Pickering aims to forget Aussies

COMMONWEALTH GAMES: Veteran England captain Karen Pickering is urging her team to put on the blinkers and not worry about all-conquering Australia when the pool action takes centre stage tomorrow.

COMMONWEALTH GAMES

VETERAN England captain Karen Pickering is urging her team to put on the blinkers and not worry about all-conquering Australia when the pool action takes centre stage tomorrow.

The 30-year-old Ipswich swimmer is competing in her fourth Commonwealth Games, from which she has already gleaned 10 medals.

She is hopeful of more when she launches England's campaign in tomorrow's opening 200m freestyle event, where she will face strong competition from Australian duo Elka Graham and current world champion Giaan Rooney.


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It is one of a host of events where the Australians will start favourites, and the green and golds are confident of maintaining their Commonwealth dominance.

Pickering accepts the Australians will not be challenged in terms of their medal haul, but she believes if each individual English swimmer maintains their own focus, significant inroads can be made.

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"You can't try to beat Australia as a nation, they have the greatest swimmers in the world," she said.

"What it needs is each of us to do our bit in our own race. Hopefully then we can chip away at them, which makes us look better.'

Pickering has been competing at the highest level for the past 12 years and has seen a transformation in attitude within the English camp.

Even over the past two years giant strides have been made following the disappointment of the failure to land a single medal in Sydney two years ago.

"When I first came onto the team, professional swimmers were a rarity and those at the top weren't any better,' she said.

"If you have that kind of attitude you will never get anywhere and it took a long time to shake it off.

"That's what made Sydney so disappointing two years ago.

"We were all tarred with the same brush when, in fact, there were reasons we didn't perform well, not least of which was that there were significantly more world records in the swimming than all the other sports put together.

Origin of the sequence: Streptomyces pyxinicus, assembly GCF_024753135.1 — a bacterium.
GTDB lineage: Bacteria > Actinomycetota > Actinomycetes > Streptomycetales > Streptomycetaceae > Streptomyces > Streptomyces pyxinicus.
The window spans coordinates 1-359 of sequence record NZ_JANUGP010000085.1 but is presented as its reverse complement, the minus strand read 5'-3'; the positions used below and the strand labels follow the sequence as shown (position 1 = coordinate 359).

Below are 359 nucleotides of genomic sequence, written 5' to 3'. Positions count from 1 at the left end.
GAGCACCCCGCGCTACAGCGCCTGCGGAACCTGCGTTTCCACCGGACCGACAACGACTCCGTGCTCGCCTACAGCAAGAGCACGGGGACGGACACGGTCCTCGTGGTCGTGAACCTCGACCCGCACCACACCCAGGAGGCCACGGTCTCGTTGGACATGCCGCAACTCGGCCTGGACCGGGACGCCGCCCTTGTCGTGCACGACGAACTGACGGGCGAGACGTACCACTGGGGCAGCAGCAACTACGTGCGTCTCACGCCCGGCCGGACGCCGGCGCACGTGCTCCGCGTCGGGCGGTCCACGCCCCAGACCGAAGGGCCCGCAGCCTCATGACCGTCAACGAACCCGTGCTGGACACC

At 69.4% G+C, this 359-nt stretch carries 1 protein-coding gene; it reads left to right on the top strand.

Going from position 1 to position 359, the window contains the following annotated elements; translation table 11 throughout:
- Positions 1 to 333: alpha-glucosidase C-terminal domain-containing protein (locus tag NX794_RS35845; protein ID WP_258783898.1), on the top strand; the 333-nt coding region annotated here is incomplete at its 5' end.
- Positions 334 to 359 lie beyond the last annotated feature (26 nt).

"But we have managed to turn it around in a very short space of time and I believe we can enter this meeting with confidence.'

Pickering was also part of the 4x200m relay squad which captured the world title in bizarre fashion in Japan last year when the Australian team were disqualified for re-entering the water in celebration before the race had finished.

The Australians were irked at the way Britain reacted to their good fortune and have threatened to gain maximum revenge.

Pickering does not believe her team-mates have anything to be ashamed of.

"If the roles had been reversed I'm sure Australia would have reacted just the same,' she said.

"It was a silly mistake to break such an unusual rule and I guess they are coming here to prove a point but there is no bad blood between the teams.

"I spoke to some of them immediately afterwards and a few times since and it hasn't really been mentioned.'

Undoubtedly, the star of the opening day of competition will be 19-year-old Ian Thorpe, who opens his bid for an unprecedented seven gold medals in his favoured 400m freestyle event in which he has not been beaten since 1998.

England's first-day gold medal hopes are pinned on Manchester's James Hickman, who is looking to defend his 200m butterfly title on home soil.

The popular 26-year-old is the current short-course world champion at the event but will need to be at his best to overcome the challenge of team-mate Stephen Parry and Australia's strongest challenger, Commonwealth record holder Justin Norris.

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